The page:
By the time God decided to send Jesus personally, he needed a team to carry out the work needing to be done. The surprise Mary and Joseph experienced when the angels visited them, probably left them feeling inadequate. But God saw more than they could see in a mirror.

God needed faithful, good people who could handle all the ridicule others would throw at them. He needed those who could handle unknown battles while Jesus grew up. God knew Mary and Joseph and he tasked them with raising the baby Jesus.

Accepting the roles of Jesus’s parents is what each parent yet today does, too.   If we look into the mirror, do we have the faith modeled by Mary and Joseph? Stepping into another year, evaluate your implementation of John Wesley’s acts of piety.   Could you list them as strengths on a resume or job application?

The Christmas story includes others who demonstrated extraordinary faith. God placed them in positions to tell others about Jesus’ birth. The shepherds followed the angels’ summons to see the baby Jesus with their own eyes.

Shepherds do not leave the pastures or meadows where the sheep are eating. The decision to leave the mountainside was out of the ordinary, but they took the risk. They were eyewitnesses of the most important event, and they carried the story to family and friends. Can you picture yourself risking your job to see a newborn who is not even in your family?

The Christmas story continues. Mary and Joseph came to Bethlehem to register, and now the baby is born, visitors are coming in and so much is changing. Giving birth in ancient days included different practices, and quickly returning home was not an option.

Epiphany celebrates the visit of the three wise men. These men came “thousands of miles” to find the King. Today, would you be so confident in your research that you would travel hundreds even thousands of miles on foot or camel to prove a theory? The conviction to stand by your words is a desirable quality in workers, in spouses, in parents, as well as in friendships.

The skills God needed from the faithful carried the news of Jesus’ birth throughout the millenniums. As the wise men arrived, saw the new king, and shared gifts of gold, frankincense and myrrh, the truth of the wise men’s theory is realized.

The epiphany or realization that this baby is indeed the Messiah begins a series of events that takes 30 years to unfold. Look in the mirror, has Christmas provided you an epiphany?   As you look into the new year, does the mirror show you what strengths you have to answer God’s call to you? What are the weaknesses that need improving in order to do God’s work?

The three wise men had studied the stars, probably read all the prophets, talked to other wise men, and finally made the decision to set out on a journey to find Baby Jesus. Imagine their epiphany when all the years and all the miles they invested in the search for the new king prove what they predicted.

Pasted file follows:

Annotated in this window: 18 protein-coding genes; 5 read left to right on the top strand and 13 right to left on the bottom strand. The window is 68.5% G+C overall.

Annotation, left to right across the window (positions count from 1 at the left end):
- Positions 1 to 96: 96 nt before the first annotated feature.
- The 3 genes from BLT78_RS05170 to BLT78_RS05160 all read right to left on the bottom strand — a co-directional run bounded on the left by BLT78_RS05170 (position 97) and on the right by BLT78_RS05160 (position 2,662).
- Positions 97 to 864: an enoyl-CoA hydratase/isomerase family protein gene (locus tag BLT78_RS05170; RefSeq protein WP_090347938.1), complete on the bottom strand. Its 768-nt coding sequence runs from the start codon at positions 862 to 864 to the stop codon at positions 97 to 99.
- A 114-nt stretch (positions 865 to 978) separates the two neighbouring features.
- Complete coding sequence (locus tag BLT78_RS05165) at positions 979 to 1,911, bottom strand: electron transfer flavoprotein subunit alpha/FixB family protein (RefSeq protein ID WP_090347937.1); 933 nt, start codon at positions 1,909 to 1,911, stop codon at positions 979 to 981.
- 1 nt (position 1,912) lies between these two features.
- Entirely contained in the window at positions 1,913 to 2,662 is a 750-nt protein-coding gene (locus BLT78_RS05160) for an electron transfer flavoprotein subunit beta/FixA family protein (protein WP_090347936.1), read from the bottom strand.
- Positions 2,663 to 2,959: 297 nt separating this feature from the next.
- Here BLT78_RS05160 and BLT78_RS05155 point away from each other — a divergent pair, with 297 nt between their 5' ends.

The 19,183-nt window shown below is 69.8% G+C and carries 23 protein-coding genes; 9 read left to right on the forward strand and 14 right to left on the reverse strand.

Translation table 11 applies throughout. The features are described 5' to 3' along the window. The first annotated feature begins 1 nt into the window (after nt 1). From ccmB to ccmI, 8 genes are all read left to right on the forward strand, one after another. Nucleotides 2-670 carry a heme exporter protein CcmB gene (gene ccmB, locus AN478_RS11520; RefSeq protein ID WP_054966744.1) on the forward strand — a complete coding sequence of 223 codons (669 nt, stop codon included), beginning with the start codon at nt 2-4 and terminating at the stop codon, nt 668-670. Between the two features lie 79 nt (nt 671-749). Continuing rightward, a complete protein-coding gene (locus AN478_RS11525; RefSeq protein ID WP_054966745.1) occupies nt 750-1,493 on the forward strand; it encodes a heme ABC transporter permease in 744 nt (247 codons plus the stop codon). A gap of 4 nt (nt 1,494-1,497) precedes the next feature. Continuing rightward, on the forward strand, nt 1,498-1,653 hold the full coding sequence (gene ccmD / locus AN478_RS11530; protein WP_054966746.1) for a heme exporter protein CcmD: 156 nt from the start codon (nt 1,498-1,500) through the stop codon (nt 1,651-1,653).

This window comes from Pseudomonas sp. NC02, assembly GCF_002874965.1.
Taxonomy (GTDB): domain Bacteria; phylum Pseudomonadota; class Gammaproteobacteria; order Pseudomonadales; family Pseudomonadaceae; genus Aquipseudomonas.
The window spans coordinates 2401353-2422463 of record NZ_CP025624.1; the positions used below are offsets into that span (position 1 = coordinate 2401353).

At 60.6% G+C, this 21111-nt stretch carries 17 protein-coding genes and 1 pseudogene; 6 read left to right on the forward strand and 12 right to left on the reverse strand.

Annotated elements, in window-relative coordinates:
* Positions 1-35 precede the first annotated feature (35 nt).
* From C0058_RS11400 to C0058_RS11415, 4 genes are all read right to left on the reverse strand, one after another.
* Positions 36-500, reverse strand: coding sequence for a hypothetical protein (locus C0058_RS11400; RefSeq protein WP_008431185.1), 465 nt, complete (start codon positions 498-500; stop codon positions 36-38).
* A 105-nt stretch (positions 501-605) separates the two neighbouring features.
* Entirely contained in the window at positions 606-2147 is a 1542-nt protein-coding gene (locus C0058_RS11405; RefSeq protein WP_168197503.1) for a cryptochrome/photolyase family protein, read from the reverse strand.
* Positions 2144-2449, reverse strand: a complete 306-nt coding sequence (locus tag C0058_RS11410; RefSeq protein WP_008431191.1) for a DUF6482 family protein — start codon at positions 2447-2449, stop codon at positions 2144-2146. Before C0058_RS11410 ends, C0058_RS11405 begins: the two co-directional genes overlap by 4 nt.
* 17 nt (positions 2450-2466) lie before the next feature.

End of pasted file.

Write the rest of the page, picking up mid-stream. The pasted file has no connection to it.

The story of Jesus, the Messiah, began thanks to the skills and the faith of Mary, Joseph, the shepherds, and the wise men. The story that is shared in the scripture continues to lead us to our own epiphany about the truth of Jesus Christ. As we look into the mirror, may we see what God sees in us—that we, too, have the skills and the drive to continue sharing the story of Jesus Christ.

The Christmas story is the beginning of the New Covenant. God looks for those who have the strength to serve, who have the skills needed, and the faith to trust that as long as we love one another as we want to be loved, we can do all that we can for all those we can in as many ways as we can.

And as Lent quickly races toward us, we look at the mirror to check that we are ready for God to use us. This Epiphany, look in the mirror and prepare to do commit to your covenant with God through the sacrament of communion.

As Matthew was telling the ancient Jewish people, the Old Covenant was replaced with a New Covenant. He shared the story of Jesus’ last Passover:

20 When it was evening, he took his place with the twelve;[a] 21 and while they were eating, he said, “Truly I tell you, one of you will betray me.” 22 And they became greatly distressed and began to say to him one after another, “Surely not I, Lord?” 23 He answered, “The one who has dipped his hand into the bowl with me will betray me. 24 The Son of Man goes as it is written of him, but woe to that one by whom the Son of Man is betrayed! It would have been better for that one not to have been born.”

The Wise Men visited a baby and knew that he was the King of the Jews. They did not return to King Herod, instead they returned to their own homes—thousands of miles away. For 30 years, the story did not continue as expected. Then for three short years, Jesus changed the world. But the story did not end.

Jesus set into place, the new law based on love. On that last night with the Apostles, Jesus shared the cup and the bread. He commissioned them to carry on the task of loving one another and spreading the good news. This Epiphany Sunday, look in the mirror. Would God hire you to carry on?

As you join in communion, consider the covenant we make with God to share the story. We do have the skills and the strength, each in our own way, to love one another as we want to be loved.   By doing that, we honor and love God above all else.

Closing prayer (UMH 255): The Epiphany Prayer

O God,

You made of one blood all nations,

and, by a star in the East,

revealed to all peoples him whose name is Emmanuel.

Enable us who know your presence with us

ao to proclaim his unsearchable riches

and that all may come to his lift

and bow before the brightness of his rising,

who lives and reigns with you and the Holy Spirit,

now and for ever. Amen.